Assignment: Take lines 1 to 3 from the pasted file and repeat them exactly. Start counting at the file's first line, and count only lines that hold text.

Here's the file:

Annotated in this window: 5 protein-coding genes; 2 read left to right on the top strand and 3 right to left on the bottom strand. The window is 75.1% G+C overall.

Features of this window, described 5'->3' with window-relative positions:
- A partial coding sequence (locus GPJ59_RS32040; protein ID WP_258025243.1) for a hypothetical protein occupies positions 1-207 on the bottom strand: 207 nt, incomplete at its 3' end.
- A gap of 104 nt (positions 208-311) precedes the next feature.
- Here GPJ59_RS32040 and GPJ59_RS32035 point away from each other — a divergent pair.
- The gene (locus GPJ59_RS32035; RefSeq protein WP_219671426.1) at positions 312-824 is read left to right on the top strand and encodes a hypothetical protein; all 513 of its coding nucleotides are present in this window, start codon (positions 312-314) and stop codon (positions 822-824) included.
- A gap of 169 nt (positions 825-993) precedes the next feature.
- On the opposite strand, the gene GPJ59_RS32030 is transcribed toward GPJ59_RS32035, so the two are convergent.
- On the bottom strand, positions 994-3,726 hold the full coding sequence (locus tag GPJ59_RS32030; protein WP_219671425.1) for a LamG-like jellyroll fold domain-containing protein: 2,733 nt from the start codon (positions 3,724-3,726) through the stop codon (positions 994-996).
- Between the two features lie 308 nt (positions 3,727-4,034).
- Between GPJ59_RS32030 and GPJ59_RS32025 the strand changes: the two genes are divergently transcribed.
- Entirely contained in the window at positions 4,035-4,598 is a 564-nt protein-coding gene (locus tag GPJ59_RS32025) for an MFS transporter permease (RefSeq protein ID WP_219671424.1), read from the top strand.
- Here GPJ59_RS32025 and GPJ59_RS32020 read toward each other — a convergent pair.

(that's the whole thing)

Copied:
Annotated in this window: 5 protein-coding genes; 2 read left to right on the top strand and 3 right to left on the bottom strand. The window is 75.1% G+C overall.

Features of this window, described 5'->3' with window-relative positions:
- A partial coding sequence (locus GPJ59_RS32040; protein ID WP_258025243.1) for a hypothetical protein occupies positions 1-207 on the bottom strand: 207 nt, incomplete at its 3' end.